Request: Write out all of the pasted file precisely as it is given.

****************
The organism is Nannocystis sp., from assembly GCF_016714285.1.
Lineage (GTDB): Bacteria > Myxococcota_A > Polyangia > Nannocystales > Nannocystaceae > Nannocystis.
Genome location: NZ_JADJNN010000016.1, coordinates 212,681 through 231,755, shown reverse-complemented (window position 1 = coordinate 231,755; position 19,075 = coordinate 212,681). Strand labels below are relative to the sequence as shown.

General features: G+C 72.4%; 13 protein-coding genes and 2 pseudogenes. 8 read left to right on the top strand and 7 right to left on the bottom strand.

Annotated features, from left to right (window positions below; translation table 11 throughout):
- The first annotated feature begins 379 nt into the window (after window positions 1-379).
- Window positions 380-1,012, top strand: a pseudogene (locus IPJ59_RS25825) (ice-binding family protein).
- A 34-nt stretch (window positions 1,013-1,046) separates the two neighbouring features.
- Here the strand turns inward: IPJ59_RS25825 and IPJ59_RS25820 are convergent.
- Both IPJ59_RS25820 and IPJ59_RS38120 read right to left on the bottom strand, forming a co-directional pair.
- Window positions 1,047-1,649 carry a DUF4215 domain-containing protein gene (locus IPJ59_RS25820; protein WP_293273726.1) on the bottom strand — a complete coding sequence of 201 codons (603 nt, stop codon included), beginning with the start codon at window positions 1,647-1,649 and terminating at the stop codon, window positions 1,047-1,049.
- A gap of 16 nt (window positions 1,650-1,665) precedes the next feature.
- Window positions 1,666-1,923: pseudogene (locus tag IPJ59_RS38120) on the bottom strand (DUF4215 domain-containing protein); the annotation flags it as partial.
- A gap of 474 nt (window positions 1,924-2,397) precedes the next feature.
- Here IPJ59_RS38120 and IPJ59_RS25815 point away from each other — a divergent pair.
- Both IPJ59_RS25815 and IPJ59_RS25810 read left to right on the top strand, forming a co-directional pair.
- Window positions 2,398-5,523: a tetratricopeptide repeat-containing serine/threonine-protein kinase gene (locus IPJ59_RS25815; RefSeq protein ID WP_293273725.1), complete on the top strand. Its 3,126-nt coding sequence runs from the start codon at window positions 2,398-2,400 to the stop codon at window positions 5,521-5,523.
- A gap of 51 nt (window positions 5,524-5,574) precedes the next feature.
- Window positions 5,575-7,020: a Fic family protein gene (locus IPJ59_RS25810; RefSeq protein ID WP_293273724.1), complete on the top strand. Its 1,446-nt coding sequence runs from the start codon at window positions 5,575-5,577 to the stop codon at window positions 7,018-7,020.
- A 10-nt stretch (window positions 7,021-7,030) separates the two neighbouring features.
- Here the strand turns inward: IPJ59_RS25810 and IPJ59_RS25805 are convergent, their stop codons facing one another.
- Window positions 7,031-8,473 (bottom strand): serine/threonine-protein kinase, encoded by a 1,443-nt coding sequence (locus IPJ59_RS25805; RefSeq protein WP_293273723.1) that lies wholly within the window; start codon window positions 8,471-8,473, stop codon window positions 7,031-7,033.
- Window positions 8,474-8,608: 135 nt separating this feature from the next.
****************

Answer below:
The organism is Nannocystis sp., from assembly GCF_016714285.1.
Lineage (GTDB): Bacteria > Myxococcota_A > Polyangia > Nannocystales > Nannocystaceae > Nannocystis.
Genome location: NZ_JADJNN010000016.1, coordinates 212,681 through 231,755, shown reverse-complemented (window position 1 = coordinate 231,755; position 19,075 = coordinate 212,681). Strand labels below are relative to the sequence as shown.

General features: G+C 72.4%; 13 protein-coding genes and 2 pseudogenes. 8 read left to right on the top strand and 7 right to left on the bottom strand.

Annotated features, from left to right (window positions below; translation table 11 throughout):
- The first annotated feature begins 379 nt into the window (after window positions 1-379).
- Window positions 380-1,012, top strand: a pseudogene (locus IPJ59_RS25825) (ice-binding family protein).
- A 34-nt stretch (window positions 1,013-1,046) separates the two neighbouring features.
- Here the strand turns inward: IPJ59_RS25825 and IPJ59_RS25820 are convergent.
- Both IPJ59_RS25820 and IPJ59_RS38120 read right to left on the bottom strand, forming a co-directional pair.
- Window positions 1,047-1,649 carry a DUF4215 domain-containing protein gene (locus IPJ59_RS25820; protein WP_293273726.1) on the bottom strand — a complete coding sequence of 201 codons (603 nt, stop codon included), beginning with the start codon at window positions 1,647-1,649 and terminating at the stop codon, window positions 1,047-1,049.
- A gap of 16 nt (window positions 1,650-1,665) precedes the next feature.
- Window positions 1,666-1,923: pseudogene (locus tag IPJ59_RS38120) on the bottom strand (DUF4215 domain-containing protein); the annotation flags it as partial.
- A gap of 474 nt (window positions 1,924-2,397) precedes the next feature.
- Here IPJ59_RS38120 and IPJ59_RS25815 point away from each other — a divergent pair.
- Both IPJ59_RS25815 and IPJ59_RS25810 read left to right on the top strand, forming a co-directional pair.
- Window positions 2,398-5,523: a tetratricopeptide repeat-containing serine/threonine-protein kinase gene (locus IPJ59_RS25815; RefSeq protein ID WP_293273725.1), complete on the top strand. Its 3,126-nt coding sequence runs from the start codon at window positions 2,398-2,400 to the stop codon at window positions 5,521-5,523.
- A gap of 51 nt (window positions 5,524-5,574) precedes the next feature.
- Window positions 5,575-7,020: a Fic family protein gene (locus IPJ59_RS25810; RefSeq protein ID WP_293273724.1), complete on the top strand. Its 1,446-nt coding sequence runs from the start codon at window positions 5,575-5,577 to the stop codon at window positions 7,018-7,020.
- A 10-nt stretch (window positions 7,021-7,030) separates the two neighbouring features.
- Here the strand turns inward: IPJ59_RS25810 and IPJ59_RS25805 are convergent, their stop codons facing one another.
- Window positions 7,031-8,473 (bottom strand): serine/threonine-protein kinase, encoded by a 1,443-nt coding sequence (locus IPJ59_RS25805; RefSeq protein WP_293273723.1) that lies wholly within the window; start codon window positions 8,471-8,473, stop codon window positions 7,031-7,033.
- Window positions 8,474-8,608: 135 nt separating this feature from the next.